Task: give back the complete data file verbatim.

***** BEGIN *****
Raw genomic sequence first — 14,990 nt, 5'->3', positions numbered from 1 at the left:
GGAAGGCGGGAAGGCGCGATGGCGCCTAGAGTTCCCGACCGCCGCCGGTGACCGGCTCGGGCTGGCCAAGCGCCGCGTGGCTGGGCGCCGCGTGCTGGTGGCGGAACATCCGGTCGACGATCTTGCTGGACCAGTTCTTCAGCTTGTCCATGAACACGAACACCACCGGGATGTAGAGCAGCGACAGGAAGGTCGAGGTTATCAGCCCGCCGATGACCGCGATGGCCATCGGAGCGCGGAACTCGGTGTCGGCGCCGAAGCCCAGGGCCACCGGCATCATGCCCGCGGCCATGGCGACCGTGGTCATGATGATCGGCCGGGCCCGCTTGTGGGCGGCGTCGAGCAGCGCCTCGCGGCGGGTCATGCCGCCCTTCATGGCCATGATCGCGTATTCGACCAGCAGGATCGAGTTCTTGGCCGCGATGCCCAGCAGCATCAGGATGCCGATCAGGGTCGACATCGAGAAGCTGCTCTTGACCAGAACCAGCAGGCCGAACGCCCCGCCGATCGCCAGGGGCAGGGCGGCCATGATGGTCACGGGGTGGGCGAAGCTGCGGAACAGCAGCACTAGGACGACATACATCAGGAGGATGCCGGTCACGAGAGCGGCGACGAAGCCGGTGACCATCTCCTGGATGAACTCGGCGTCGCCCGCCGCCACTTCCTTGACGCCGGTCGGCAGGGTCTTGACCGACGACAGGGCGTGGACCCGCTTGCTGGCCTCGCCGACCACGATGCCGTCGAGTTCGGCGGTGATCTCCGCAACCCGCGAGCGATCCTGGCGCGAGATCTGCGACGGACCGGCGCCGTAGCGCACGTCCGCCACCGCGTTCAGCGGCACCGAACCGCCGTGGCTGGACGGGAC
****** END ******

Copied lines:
Raw genomic sequence first — 14,990 nt, 5'->3', positions numbered from 1 at the left:
GGAAGGCGGGAAGGCGCGATGGCGCCTAGAGTTCCCGACCGCCGCCGGTGACCGGCTCGGGCTGGCCAAGCGCCGCGTGGCTGGGCGCCGCGTGCTGGTGGCGGAACATCCGGTCGACGATCTTGCTGGACCAGTTCTTCAGCTTGTCCATGAACACGAACACCACCGGGATGTAGAGCAGCGACAGGAAGGTCGAGGTTATCAGCCCGCCGATGACCGCGATGGCCATCGGAGCGCGGAACTCGGTGTCGGCGCCGAAGCCCAGGGCCACCGGCATCATGCCCGCGGCCATGGCGACCGTGGTCATGATGATCGGCCGGGCCCGCTTGTGGGCGGCGTCGAGCAGCGCCTCGCGGCGGGTCATGCCGCCCTTCATGGCCATGATCGCGTATTCGACCAGCAGGATCGAGTTCTTGGCCGCGATGCCCAGCAGCATCAGGATGCCGATCAGGGTCGACATCGAGAAGCTGCTCTTGACCAGAACCAGCAGGCCGAACGCCCCGCCGATCGCCAGGGGCAGGGCGGCCATGATGGTCACGGGGTGGGCGAAGCTGCGGAACAGCAGCACTAGGACGACATACATCAGGAGGATGCCGGTCACGAGAGCGGCGACGAAGCCGGTGACCATCTCCTGGATGAACTCGGCGTCGCCCGCCGCCACTTCCTTGACGCCGGTCGGCAGGGTCTTGACCGACGACAGGGCGTGGACCCGCTTGCTGGCCTCGCCGACCACGATGCCGTCGAGTTCGGCGGTGATCTCCGCAACCCGCGAGCGATCCTGGCGCGAGATCTGCGACGGACCGGCGCCGTAGCGCACGTCCGCCACCGCGTTCAGCGGCACCGAACCGCCGTGGCTGGACGGGAC